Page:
"I don't know ezackly. I lived with Mis' Ryan first. She told me she missed my mother. She was right good to me, she was, but she had to go to a place, an' she bound me out to Mis' Hawkins, to look after the young uns and do chores. Mis' Hawkins is a hummer."
"She's a reg'lar out an' outer; jus' tur'ble; drinks an' fights. She's been tuck up lots of times, so you can't skeer her that a-way."
"Do you know anything about your mother? Where does Mrs. Ryan live?"
"She lives to a place in the country. She tol' me my mother was better'n mos'; that she was a lady in the millingnery line, an' made grand bonnets and hats."
"And your mother is not living?"
"No, ma'am. She got consumpted and died, Mis' Ryan said."
Mrs. Ramsey again sat thinking. "Miss Barnes," she said, after a pause, "you were perfectly right; it would not do for you to take the responsibility of this. We must establish our legal claim to this child. I do not imagine it will be difficult. You may leave Maggie with me. It is too late to do anything this evening, but to-morrow I will settle the question." And Maggie found herself the guest of—it seemed to her—the most elegant lady in the land.
"We shall see you again at the Home, Maggie," said Miss Barnes, kindly, as she took her leave. "Be a good girl, and do not give Mrs. Ramsey any trouble. She is more than kind, and you see she trusts you."
"O, Miss Barnes. I wouldn't do nothin' to trouble that beautiful lady for nothin'; no, not for nothin'," promised Maggie.
After Miss Barnes had gone Mrs. Ramsey summoned a maid. "Take this little girl, and give her a good bath," she said. "You can put a cot in your room for her. She is to sleep here to-night, and to-morrow she is to go out with me. We will have to manage some sort of an outfit for her. I think you will have to go out early, Rosa, and do some shopping for her. Are you hungry, Maggie?" she asked, turning to the child.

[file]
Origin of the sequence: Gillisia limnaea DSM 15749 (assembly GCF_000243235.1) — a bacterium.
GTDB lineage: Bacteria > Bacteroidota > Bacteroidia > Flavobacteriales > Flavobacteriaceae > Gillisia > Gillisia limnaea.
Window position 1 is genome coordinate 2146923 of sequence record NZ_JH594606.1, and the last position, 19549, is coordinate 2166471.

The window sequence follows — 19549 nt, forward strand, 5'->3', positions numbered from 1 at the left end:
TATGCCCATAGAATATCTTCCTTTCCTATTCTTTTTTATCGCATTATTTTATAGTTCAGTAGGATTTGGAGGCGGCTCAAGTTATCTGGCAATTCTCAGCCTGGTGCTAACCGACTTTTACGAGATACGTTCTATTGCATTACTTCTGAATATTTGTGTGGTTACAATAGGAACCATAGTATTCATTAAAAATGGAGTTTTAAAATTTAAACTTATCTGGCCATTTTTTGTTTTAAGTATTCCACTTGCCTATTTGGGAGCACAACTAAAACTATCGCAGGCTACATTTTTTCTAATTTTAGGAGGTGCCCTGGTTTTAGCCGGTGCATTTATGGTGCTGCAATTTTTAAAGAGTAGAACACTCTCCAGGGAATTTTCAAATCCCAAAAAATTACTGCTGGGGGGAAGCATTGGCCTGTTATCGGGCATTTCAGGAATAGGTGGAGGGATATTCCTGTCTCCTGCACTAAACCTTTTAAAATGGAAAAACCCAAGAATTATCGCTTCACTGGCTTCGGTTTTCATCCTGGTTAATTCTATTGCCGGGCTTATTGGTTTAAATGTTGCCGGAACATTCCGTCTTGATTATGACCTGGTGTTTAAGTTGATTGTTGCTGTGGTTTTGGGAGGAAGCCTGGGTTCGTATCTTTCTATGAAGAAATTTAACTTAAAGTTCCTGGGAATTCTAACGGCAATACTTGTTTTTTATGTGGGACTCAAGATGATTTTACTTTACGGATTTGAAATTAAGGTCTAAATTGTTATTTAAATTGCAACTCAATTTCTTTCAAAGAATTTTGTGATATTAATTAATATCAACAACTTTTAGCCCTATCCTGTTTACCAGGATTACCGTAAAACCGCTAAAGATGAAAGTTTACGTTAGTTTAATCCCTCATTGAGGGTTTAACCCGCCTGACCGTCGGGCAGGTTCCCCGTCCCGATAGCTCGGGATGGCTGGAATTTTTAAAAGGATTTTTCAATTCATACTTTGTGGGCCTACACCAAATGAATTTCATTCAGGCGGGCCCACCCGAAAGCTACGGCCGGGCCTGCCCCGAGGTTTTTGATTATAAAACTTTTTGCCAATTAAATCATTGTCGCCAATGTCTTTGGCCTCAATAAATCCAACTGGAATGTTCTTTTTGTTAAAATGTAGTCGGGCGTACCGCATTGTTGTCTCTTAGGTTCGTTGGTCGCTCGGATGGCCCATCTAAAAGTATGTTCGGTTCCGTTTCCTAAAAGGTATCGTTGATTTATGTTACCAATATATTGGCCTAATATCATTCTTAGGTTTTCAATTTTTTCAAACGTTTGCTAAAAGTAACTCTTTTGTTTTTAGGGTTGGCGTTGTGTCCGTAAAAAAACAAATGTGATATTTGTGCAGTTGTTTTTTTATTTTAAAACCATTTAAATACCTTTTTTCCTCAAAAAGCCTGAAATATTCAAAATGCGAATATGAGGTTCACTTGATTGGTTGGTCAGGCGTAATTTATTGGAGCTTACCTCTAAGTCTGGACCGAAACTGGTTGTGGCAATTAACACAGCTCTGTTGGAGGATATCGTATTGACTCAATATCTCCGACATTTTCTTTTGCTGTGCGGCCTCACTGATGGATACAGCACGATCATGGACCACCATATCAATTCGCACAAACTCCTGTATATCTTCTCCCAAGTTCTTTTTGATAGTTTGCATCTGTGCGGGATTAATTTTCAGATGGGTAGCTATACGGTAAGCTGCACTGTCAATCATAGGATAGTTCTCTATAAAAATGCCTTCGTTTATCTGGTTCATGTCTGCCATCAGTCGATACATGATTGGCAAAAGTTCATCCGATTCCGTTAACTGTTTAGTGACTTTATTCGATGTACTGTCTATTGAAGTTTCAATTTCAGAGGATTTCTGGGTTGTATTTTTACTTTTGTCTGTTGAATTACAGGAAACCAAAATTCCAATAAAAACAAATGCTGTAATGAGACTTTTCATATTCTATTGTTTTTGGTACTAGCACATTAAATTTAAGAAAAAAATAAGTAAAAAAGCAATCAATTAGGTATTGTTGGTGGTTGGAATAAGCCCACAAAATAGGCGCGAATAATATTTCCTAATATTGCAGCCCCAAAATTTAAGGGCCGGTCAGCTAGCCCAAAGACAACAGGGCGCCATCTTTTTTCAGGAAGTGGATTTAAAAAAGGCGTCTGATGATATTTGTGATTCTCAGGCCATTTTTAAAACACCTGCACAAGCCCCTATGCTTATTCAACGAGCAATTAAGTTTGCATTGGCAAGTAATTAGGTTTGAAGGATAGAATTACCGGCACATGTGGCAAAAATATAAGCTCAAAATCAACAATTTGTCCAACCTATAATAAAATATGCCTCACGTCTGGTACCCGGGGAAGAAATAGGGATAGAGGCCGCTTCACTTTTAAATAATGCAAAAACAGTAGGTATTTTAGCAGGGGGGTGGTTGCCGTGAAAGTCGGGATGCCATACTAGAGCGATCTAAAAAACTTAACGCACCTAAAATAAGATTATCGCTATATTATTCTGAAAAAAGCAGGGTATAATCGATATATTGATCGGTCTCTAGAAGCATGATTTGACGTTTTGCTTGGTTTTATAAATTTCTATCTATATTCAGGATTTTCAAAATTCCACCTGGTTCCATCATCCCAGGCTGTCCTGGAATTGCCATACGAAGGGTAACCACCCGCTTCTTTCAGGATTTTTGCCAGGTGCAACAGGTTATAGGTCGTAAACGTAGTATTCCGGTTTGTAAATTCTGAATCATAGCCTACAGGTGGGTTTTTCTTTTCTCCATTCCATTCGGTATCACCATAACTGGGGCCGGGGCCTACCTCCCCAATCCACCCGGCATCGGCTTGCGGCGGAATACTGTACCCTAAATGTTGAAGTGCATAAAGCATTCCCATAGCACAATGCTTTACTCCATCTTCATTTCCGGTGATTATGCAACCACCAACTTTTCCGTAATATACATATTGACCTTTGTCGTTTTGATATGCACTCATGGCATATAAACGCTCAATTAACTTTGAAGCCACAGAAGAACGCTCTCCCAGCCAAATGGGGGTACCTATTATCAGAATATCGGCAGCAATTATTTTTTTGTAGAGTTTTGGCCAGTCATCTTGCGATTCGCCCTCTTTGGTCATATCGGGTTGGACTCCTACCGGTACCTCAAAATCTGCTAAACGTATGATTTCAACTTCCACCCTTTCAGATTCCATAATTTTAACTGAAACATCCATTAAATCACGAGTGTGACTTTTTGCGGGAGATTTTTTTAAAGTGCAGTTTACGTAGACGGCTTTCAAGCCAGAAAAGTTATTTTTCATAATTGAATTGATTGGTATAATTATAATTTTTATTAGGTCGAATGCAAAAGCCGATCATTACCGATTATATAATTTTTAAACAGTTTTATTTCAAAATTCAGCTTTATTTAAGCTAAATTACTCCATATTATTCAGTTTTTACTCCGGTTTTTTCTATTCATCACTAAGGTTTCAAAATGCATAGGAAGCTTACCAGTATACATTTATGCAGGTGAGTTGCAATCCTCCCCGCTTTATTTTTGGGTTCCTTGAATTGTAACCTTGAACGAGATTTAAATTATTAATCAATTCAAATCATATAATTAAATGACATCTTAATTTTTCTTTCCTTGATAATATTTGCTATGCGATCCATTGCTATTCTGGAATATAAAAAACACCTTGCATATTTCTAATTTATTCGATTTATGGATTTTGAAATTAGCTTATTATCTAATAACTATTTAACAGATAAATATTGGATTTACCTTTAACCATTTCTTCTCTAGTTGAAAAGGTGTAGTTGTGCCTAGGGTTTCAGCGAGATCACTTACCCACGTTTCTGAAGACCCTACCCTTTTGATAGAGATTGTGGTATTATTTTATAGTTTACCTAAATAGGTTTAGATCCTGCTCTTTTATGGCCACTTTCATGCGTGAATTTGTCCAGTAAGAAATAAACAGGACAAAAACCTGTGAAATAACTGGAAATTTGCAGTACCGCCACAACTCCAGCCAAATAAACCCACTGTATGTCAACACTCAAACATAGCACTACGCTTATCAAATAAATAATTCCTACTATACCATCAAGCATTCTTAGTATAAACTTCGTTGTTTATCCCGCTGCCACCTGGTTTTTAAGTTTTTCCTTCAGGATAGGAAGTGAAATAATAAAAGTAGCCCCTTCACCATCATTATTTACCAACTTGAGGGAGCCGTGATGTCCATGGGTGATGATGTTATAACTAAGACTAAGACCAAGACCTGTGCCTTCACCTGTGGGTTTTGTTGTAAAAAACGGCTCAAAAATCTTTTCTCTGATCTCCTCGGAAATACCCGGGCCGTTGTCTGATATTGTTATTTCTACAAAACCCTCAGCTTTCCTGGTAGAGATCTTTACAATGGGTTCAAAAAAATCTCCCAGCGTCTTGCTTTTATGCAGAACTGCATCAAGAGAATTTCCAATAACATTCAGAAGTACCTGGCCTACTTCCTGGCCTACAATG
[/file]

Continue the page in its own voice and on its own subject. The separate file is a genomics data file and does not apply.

"No, ma'am. I was, but I had a big bowl of mush and milk, what Mis' Shaw give me."
"You had better give her something more, Rosa. Mush and milk is not a very lasting diet," returned Mrs. Ramsey, smiling. "Now go with Rosa, Maggie," and Mrs. Ramsey turned back to the magazine which she had been reading when Miss Barnes, with Maggie, came in.
Half fearful, half ecstatic, Maggie took her place by the side of Mrs. Ramsey in her fine carriage the next morning. Rosa had clothed her in an entirely new suit of clothes, and had really taken pride in seeing how nice she could make her little charge look. So it was quite a well-appearing little girl who was Mrs. Ramsey's companion. The idea of riding in that beautiful carriage nearly took Maggie's breath away; it seemed as if she must be dreaming; but as she neared the place where Mrs. Hawkins lived, her heart fluttered, and she looked up so appealingly at Mrs. Ramsey, that the eyes of the sweet woman filled. "No one shall hurt you, Maggie dear," she said. And she held the child's hand firmly, as they left the carriage.
"There she is!" cried Maggie, clinging closely to her friend, as a hard-featured woman turned toward them from the sidewalk.
Mrs. Hawkins was no respecter of persons, and Mrs. Ramsey's appearance with Maggie was the signal for a fierce outbreak.
"There ye are, are ye. Callin' yerself a lady, maybe, abductin' children. I'll have the law on ye, sure as me name's Hawkins," she cried.
"The child left you of her own accord," said Mrs. Ramsey, with dignity.
"Then ye've brought her back, have ye?" and Mrs. Hawkins cast a threatening look at Maggie.
"No, I have not," replied Mrs. Ramsey, quietly. "I simply brought her along to identify you."
"Ye think yer honest, don't ye?" shrieked Mrs. Hawkins. "I'll have the child back. I've the law on me side."
"We shall find out if the law permits anyone to retain a child and ill-treat her," returned Mrs. Ramsey.
"Ill-treat, is it? Who says it? If it's that little lyin', whinin'—"
"Hush!" said Mrs. Ramsey, in a tone of command.
The woman was silenced for a moment, then she made a grab at Maggie, who clung to her protector.
At this moment up strode a policeman. "What's all this?" he cried. "What's the trouble? Pardon me, madam," he said, addressing Mrs. Ramsey.
That lady explained.